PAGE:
My literary friends (and my wife) have all wondered at one point or another: Why short fiction? Why am I so obsessed with short stories, reading them and writing them, instead of working on novels? I had incoherent answers about traditions in SF/F and about sketches in charcoal, but last year, Neil Clarke finally put into words what I wasn’t able to say: “As a short fiction editor, I can be subversive.”
I sent Solarpunk Winters a story called “Glâcehouse.” It’s the story of a Haitian-Québécoise history major, her friend, and her father the ecologist reenacting the Breton myth of Kêr–Ys in a post-independence, post-climate change Québec. And it is subversive comme le diable. For one, I don’t think I could sell that as a novel to any editor in America, just on the difficulty of marketing that to an American readership. And for two, this time, when Dahut opens the locks, the cold and the water flow out instead of in, and it is quite definitely a good thing rather than a black betrayal.
The story I sold to Triangulation: Dark Skies, “Earth Epitaph,” is about two venerable astronomers in Tasmania trying to encode an epitaph for humanity into the Sun itself before a gamma ray burst sterilizes the Earth. They choose the Song of Seikilos, the oldest complete musical piece in the Western world, as the fitting words of the human tombstone. To speak to SF fandom and say “this is ancient, this is not secret, and this is valuable” is almost as subversive as asserting that leaving behind a work of art after the death of the Earth is worthwhile would be to regular folks.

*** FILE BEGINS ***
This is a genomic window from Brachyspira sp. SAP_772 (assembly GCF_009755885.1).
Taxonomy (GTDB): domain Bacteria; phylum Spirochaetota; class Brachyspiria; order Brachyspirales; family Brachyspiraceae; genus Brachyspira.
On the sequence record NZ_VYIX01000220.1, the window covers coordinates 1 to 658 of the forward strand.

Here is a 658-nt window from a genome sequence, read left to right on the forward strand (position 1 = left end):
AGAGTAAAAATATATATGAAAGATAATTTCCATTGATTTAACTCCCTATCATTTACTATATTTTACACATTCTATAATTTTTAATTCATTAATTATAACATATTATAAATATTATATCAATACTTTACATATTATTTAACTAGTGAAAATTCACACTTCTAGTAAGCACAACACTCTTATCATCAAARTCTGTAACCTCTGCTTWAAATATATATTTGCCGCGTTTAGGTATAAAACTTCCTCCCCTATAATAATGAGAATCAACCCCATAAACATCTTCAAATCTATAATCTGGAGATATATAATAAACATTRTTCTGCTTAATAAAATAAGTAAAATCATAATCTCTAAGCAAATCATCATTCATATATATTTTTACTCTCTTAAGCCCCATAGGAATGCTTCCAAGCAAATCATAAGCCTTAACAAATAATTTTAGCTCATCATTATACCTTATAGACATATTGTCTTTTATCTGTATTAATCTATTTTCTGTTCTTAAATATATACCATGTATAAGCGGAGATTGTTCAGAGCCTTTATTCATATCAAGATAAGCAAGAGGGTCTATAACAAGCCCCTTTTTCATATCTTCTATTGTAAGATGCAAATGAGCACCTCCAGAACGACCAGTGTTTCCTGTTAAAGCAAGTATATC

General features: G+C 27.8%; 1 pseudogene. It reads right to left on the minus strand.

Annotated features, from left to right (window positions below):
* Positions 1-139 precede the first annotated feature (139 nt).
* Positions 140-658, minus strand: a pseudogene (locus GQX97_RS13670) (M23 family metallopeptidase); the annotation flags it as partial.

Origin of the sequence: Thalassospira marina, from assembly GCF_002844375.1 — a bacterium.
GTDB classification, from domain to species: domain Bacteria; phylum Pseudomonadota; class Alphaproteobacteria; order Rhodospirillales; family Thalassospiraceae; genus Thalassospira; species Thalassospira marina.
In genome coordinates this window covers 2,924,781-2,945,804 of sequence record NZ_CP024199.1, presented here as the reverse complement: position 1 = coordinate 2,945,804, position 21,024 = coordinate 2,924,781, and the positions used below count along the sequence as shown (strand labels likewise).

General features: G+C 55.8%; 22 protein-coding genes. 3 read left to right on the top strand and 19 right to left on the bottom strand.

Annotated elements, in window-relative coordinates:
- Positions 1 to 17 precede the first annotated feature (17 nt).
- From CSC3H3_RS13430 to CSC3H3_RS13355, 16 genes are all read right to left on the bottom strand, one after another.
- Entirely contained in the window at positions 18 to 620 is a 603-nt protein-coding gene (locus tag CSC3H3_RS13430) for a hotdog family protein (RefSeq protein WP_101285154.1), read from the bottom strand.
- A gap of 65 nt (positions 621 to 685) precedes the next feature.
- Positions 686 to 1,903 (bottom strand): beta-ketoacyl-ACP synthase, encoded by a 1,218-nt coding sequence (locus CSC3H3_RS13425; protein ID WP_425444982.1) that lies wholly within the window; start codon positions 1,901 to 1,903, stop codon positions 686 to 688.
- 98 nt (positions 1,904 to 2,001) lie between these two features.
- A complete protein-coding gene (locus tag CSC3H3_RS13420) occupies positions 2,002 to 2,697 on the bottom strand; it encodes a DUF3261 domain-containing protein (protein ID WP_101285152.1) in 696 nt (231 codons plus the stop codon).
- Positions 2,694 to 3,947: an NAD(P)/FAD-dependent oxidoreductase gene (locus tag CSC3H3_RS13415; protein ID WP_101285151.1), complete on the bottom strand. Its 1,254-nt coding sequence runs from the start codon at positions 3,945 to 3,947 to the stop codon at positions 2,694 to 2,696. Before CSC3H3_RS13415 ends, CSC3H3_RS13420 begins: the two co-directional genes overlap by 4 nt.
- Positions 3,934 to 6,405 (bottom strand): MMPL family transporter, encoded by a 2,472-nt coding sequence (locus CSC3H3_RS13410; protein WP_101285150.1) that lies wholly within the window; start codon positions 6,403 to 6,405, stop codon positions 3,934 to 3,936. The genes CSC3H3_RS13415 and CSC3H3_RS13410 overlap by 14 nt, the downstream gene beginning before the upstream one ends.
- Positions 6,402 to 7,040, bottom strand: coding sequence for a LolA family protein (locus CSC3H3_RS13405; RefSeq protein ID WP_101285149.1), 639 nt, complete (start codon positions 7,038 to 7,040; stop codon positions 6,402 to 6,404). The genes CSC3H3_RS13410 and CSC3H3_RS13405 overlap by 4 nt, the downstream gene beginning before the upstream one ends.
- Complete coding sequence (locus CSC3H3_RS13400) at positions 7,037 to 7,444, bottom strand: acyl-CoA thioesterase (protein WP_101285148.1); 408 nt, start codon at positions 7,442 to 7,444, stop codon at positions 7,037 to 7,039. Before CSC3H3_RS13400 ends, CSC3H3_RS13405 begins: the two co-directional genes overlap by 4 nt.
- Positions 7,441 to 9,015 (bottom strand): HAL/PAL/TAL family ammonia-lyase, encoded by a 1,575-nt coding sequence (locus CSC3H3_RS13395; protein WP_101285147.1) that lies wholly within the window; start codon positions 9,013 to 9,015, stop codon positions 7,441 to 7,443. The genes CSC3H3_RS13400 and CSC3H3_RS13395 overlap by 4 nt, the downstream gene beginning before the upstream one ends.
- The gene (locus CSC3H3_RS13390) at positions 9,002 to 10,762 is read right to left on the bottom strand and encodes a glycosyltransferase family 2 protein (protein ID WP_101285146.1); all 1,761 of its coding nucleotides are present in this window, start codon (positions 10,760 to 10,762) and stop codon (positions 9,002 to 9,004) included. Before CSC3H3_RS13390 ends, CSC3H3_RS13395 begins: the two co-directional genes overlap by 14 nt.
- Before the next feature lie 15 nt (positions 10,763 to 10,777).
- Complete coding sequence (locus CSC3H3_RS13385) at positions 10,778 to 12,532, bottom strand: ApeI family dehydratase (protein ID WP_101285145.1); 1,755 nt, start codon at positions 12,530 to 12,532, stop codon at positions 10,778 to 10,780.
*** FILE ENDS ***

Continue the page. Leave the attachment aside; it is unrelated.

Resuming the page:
I snuck paradox and pacifism into “Sweat and White Cotton,” criticism of cultural bias into “Preta,” and existentialist space exploration into “No More Final Frontiers.” As radical as Fahrenheit 451 and The Left Hand of Darkness were, some of Bradbury’s most powerful prose is in “There Shall Come Soft Rains” and some of LeGuin’s most condemnatory stands are in “The Ones Who Walk Away from Omelas.” The implicit criticism of smug Golden Age SF present in Neuromancer is explicit (and hilarious) in “The Gernsback Continuum.” Even into the present day, it’s in short fiction like Rebecca Roanhorse’s “Welcome to Your Authentic Indian Experience ™,” Ken Liu’s “The Paper Tiger,” and Hao Jingfang’s “Folding Beijing” that subversive messages, subversive forms, subversive verse are frothing, bubbling, rattling.
Because some of those subversions catch, and thrive, and slowly become established and become the Establishment. The names and ideas you see printed in F&SF, Clarkesworld, and Daily Science Fiction this year will be what you see on the new releases bookshelves next year, will be what you see in the theater the year after that, and on television the year after that.
In short fiction, I can write about French North America as if anyone cared. I can call vampires “hungry ghosts” and question why anyone would want to be one. I can imagine the Last Quaker Meeting and let the last few pitiful Friends stand to give ministry, if they remember how. As a short fiction writer, I can be subversive.